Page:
Shopping locally benefits communities and customers

Shopping at small businesses isn’t about tossing money at the abstract idea of local commerce.

It’s about building up communities themselves, and enabling real people to offer true value, according to Chris Lerch, founder of Hello 422.

“When you think of your hometown, it’s the small businesses that really make it up,” Lerch said. “They’re owned by people in your community, the employees are people in your area, they contribute, they’re the places you go with your family…They’re just ingrained.”

Businesses in downtown Pottstown are ready for the holiday shopping season. (DONNA ROVINS – MEDIANEWS GROUP PHOTO)

Lerch, who is director of marketing for the 422 Sportsplex in Pottstown, started Hello 422 in 2020, as a passion project during the pandemic shutdown to bring awareness to struggling small businesses.

His organization spotlights local shops along the 422 corridor, from Pottstown through Phoenixville.

A cornerstone of Hello 422’s efforts is the semi-annual Shop Small to Win Big event, where customers who spend $50 or more at local businesses can submit their receipt for a chance at winning thousands of dollars in gift cards.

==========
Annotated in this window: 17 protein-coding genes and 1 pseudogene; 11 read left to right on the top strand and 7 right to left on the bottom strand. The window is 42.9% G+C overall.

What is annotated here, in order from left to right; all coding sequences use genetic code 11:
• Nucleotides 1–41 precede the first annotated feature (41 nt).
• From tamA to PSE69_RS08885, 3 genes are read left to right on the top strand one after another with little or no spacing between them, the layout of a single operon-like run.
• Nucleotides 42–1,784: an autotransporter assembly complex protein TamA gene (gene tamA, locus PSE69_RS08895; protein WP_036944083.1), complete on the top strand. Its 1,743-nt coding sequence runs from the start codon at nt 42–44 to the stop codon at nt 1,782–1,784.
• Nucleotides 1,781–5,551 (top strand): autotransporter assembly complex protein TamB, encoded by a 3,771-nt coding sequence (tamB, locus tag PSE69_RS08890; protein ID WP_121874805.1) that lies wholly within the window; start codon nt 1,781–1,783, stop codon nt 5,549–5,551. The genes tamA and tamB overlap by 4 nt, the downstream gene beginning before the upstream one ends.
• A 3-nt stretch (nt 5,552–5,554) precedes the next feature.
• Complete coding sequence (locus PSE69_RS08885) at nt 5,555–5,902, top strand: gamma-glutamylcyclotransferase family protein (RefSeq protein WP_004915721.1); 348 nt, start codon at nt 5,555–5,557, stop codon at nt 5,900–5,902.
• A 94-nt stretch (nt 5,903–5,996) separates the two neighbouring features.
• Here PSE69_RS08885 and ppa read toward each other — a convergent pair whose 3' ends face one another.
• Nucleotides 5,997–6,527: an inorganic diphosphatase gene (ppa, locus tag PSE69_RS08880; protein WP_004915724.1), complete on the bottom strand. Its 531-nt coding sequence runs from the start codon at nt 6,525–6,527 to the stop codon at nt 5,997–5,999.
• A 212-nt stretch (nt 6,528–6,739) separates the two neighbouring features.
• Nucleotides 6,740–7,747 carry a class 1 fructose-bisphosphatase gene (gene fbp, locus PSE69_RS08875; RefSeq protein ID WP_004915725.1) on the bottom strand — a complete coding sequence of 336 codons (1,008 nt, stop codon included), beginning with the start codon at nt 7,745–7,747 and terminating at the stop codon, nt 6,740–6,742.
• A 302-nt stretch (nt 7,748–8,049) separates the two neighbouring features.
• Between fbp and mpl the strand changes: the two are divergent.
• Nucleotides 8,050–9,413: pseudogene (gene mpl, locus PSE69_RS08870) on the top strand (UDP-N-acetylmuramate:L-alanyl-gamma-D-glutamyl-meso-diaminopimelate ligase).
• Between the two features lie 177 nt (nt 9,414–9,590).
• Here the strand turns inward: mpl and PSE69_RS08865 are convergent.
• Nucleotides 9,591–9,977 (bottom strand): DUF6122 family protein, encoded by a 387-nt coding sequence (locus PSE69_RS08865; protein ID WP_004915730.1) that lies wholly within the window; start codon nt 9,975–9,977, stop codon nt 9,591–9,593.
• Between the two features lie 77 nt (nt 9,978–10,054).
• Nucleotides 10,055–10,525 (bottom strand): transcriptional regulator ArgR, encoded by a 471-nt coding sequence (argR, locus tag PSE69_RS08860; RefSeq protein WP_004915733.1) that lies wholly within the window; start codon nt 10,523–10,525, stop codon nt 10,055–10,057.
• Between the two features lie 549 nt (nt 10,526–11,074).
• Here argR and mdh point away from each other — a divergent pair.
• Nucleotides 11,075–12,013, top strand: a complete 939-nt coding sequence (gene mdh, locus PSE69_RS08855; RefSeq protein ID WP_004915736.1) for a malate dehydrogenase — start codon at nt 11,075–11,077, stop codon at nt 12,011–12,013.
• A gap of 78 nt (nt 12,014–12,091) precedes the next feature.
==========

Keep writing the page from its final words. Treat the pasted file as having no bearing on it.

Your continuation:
shop local2022CHRIS LERCH

Shop Small to Win Big has driven over $230,000 in local sales, according to Hello 422’s website.

“I think there’s a renewed interest in small businesses. We all saw how they were struggling, impacted, or shut down…everyone saw that and there’s a lot of great rallying,” Lerch said.

Lerch said one of his favorite places to frequent during the holiday season is Bridge Street Chocolates in Phoenixville.

“They have such an amazing selection of different chocolates and candies, I always end up getting some stocking stuffers there,” Lerch said.

Gifts from small businesses have an extra layer of meaning, according to Lerch.

“A lot of times it’s something that was made locally, a product you can learn more about by talking to the business owner,” Lerch said, “Even in the presentation of the packaging…I just think the whole shopping experience with small businesses is more meaningful.”

Businesses along the 600 block of Penn Avenue in in downtown West Reading are ready for the official start of the holiday season. (BILL UHRICH - MEDIA NEWS GROUP PHOTO)Businesses along the 600 block of Penn Avenue in downtown West Reading are ready for the official start of the holiday season. (BILL UHRICH – MEDIA NEWS GROUP PHOTO)

The push to shop locally isn’t a flash in the pan, according to Mark Ratcliffe, main street manager with the West Reading Community Revitalization Foundation.

Ratcliffe’s organization spearheads marketing and promotion for West Reading business, and hosts annual events along Penn Avenue, including Arts on the Avenue and Fall Festival, attended by tens of thousands.